Caregiver Support and Patient Advocacy Groups

When a baby first develops an infantile hemangioma, parents and caregivers may experience feelings of confusion, anxiousness, and guilt.

Below is a list of organizations dedicated to providing education and support to all those affected by infantile hemangiomas.

National Organization of Vascular Anomalies (NOVA)
P.O. Box 38216
Greensboro, NC 27438-8216
Website: http://www.novanews.org

The National Organization of Vascular Anomalies is a patient support, advocacy, and educational agency for those affected by infantile hemangiomas, vascular malformations, rare benign tumors, and other related syndromes.

The Vascular Birthmarks Foundation (VBF)
P.O. Box 106
Latham, NY 12110-0106
Phone: (877) 823-4646
Website: http://birthmark.org

The Vascular Birthmarks Foundation is an international charitable organization that connects families affected by vascular birthmarks, tumors, or syndromes to the appropriate medical professionals. The foundation also provides informational resources, sponsors physician education, facilitates medical mission trips, and supports research and programs that promote acceptance for individuals with birthmarks.



INDICATION
HEMANGEOLTM oral solution contains the beta-adrenergic blocker propranolol hydrochloride and is indicated for the treatment of proliferating infantile hemangioma requiring systemic therapy.

IMPORTANT SAFETY INFORMATION
HEMANGEOLTM is contraindicated in the following conditions:
  • Premature infants with corrected age <5 weeks
  • Infants weighing less than 2 kg
  • Known hypersensitivity to propranolol or any of the excipients
  • Asthma or history of bronchospasm
  • Heart rate <80 beats per minute, greater than first degree heart block, or decompensated heart failure
  • Blood pressure < 50/30 mmHg
  • Pheochromocytoma
HEMANGEOLTM prevents the response of endogenous catecholamines to correct hypoglycemia and masks the adrenergic warning signs of hypoglycemia, particularly tachycardia, palpitations and sweating.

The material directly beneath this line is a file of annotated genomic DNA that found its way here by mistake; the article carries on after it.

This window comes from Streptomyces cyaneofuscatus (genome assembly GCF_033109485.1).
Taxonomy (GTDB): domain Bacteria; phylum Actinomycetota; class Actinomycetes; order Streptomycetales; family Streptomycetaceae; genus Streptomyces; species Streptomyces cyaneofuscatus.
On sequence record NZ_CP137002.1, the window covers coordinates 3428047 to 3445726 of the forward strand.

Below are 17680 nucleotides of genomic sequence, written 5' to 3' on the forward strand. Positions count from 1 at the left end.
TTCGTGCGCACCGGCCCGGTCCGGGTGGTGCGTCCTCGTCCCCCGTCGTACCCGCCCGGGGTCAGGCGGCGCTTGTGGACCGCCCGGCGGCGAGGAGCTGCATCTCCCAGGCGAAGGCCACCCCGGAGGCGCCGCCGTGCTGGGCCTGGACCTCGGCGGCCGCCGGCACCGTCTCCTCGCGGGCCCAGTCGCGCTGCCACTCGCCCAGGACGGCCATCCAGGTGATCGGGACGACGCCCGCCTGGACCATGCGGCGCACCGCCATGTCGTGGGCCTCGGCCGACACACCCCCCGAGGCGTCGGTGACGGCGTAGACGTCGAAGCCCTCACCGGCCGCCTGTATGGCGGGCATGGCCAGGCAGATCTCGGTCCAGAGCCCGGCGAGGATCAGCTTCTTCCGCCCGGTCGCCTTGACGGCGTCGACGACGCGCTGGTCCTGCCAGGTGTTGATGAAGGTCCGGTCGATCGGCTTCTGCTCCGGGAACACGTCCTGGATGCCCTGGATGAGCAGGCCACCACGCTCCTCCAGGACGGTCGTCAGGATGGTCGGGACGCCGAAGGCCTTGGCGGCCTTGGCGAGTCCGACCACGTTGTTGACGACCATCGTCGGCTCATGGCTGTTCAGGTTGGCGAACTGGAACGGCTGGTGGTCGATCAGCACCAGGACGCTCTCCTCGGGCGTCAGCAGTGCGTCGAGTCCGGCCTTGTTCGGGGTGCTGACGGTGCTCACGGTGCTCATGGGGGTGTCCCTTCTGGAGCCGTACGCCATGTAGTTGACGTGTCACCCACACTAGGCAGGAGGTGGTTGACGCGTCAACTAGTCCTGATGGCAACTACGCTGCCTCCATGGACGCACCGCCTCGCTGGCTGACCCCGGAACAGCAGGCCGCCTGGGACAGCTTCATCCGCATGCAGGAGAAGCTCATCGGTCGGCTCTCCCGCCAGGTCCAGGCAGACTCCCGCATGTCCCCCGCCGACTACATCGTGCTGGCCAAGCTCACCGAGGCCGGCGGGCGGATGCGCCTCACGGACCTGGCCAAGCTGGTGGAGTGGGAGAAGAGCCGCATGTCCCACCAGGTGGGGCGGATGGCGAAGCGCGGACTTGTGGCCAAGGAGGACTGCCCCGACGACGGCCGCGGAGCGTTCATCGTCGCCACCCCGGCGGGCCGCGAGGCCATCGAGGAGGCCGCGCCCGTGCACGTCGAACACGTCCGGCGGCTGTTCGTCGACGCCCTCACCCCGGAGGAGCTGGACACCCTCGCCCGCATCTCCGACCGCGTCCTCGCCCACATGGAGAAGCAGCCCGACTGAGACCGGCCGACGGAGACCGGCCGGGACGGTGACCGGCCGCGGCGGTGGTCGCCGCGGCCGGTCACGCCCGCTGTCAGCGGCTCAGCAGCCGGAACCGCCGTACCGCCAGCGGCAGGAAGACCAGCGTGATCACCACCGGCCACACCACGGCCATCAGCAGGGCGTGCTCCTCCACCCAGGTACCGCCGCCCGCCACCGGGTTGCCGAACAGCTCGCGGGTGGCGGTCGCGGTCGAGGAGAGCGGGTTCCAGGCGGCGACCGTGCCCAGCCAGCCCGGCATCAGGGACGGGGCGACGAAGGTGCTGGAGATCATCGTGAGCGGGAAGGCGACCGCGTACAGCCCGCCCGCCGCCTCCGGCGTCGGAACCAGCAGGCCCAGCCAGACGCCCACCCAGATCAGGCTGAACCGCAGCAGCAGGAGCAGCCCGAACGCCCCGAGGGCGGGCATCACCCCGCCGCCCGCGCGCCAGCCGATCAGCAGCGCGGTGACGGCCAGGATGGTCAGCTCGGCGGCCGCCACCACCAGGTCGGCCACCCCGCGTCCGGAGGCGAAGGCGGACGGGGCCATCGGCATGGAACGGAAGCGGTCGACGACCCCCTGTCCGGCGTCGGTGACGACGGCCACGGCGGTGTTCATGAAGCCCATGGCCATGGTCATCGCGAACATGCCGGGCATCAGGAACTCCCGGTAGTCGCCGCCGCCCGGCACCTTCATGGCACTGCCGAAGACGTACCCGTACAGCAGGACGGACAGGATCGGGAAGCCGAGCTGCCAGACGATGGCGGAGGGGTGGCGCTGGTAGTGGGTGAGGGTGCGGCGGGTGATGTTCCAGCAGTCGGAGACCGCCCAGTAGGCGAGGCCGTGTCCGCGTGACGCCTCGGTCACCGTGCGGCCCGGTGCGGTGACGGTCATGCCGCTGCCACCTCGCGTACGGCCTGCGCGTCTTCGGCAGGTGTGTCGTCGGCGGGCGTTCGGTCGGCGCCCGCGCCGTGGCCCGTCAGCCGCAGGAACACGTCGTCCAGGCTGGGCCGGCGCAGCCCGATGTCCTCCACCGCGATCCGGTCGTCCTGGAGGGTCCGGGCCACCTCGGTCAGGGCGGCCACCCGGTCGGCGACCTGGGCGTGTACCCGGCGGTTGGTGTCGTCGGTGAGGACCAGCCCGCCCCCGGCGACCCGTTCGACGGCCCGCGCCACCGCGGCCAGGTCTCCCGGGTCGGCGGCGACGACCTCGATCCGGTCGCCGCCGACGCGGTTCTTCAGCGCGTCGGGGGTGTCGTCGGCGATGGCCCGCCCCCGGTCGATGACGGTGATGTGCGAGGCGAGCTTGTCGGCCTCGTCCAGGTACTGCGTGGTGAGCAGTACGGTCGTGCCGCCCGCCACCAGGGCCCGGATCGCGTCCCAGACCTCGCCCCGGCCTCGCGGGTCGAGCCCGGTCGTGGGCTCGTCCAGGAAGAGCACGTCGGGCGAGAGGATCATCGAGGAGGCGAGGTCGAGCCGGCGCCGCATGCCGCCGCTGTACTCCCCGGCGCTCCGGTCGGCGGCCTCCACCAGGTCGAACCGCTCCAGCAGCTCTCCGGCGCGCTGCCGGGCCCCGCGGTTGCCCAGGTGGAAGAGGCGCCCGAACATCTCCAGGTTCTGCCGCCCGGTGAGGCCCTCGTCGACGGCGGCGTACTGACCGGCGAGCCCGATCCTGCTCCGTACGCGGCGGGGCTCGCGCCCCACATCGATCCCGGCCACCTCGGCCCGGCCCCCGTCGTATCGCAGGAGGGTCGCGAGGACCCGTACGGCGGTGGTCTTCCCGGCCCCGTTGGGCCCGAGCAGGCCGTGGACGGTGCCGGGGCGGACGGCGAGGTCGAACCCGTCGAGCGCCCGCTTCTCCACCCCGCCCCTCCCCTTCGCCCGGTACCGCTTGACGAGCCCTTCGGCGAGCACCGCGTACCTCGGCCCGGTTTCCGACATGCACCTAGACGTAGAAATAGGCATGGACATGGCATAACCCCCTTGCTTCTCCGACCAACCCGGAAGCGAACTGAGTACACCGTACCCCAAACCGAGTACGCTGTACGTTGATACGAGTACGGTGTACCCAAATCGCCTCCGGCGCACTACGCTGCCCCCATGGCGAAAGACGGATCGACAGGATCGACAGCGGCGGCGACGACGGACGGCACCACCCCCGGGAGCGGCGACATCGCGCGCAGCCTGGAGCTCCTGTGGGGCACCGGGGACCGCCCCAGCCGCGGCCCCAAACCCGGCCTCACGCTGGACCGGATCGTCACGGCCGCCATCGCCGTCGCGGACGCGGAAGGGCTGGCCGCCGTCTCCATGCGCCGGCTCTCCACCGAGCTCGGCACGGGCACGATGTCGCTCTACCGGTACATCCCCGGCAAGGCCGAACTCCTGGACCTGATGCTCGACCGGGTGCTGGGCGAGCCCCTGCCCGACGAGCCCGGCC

HEMANGEOLTM can cause hypoglycemia in children, especially when they are not feeding regularly or are vomiting; withhold the dose under these conditions. Hypoglycemia may present in the form of seizures, lethargy, or coma. If a child has clinical signs of hypoglycemia, parents should discontinue HEMANGEOLTM and call their health care provider immediately or take the child to the emergency room.

Concomitant treatment with corticosteroids may increase the risks of hypoglycemia.

HEMANGEOLTM may cause or worsen bradycardia or hypotension. Monitor heart rate and blood pressure after treatment initiation or increase in dose. Discontinue treatment if severe (<80 beats per minute) or symptomatic bradycardia or hypotension (systolic blood pressure <50 mmHg) occurs.

HEMANGEOLTM can cause bronchospasm; do not use in patients with asthma or a history of bronchospasm. Interrupt treatment in the event of a lower respiratory tract infection associated with dyspnea and wheezing.

HEMANGEOLTM may worsen circulatory function in patients with congestive heart failure or increase the risk of stroke in PHACE syndrome patients with severe cerebrovascular anomalies. Investigate infants with large facial infantile hemangioma for potential arteriopathy associated with PHACE syndrome prior to HEMANGEOLTM therapy.

HEMANGEOLTM will interfere with epinephrine used to treat serious anaphylaxis.

The most frequently reported adverse reactions to HEMANGEOLTM (occurring ≥10% of patients) were sleep disorders, aggravated respiratory tract infections, diarrhea, and vomiting. Adverse reactions led to treatment discontinuation in fewer than 2% of treated patients.

The most common ( >3% more often on HEMANGEOLTM than on placebo) adverse reactions reported in the a total of 424 patients treated with HEMANGEOLTM 1.2 mg/kg/day or 3.4 mg/kg/day were sleep disorder (17.5%; 16.1%), bronchitis (8%; 13.4%), peripheral coldness (8%; 6.7%), agitation (8.5%; 4.5%), diarrhea (4.5%; 6.3%), somnolence (5%; 0.9%), nightmare (2%; 6.3%), irritability (5.5%; 1.3%), decreased appetite (2.5%; 3.6%), and abdominal pain (3.5%; 0.4%), respectively.

Adverse events such as cardiac disorders, urticaria, alopecia, hypogylcemia, and bradycardia occurred in less than 1%.

Safety and effectiveness for infantile hemangioma have not been established in pediatric patients greater than 1 year of age.

Please see Full Prescribing Information and Medication Guide .

Important Safety Information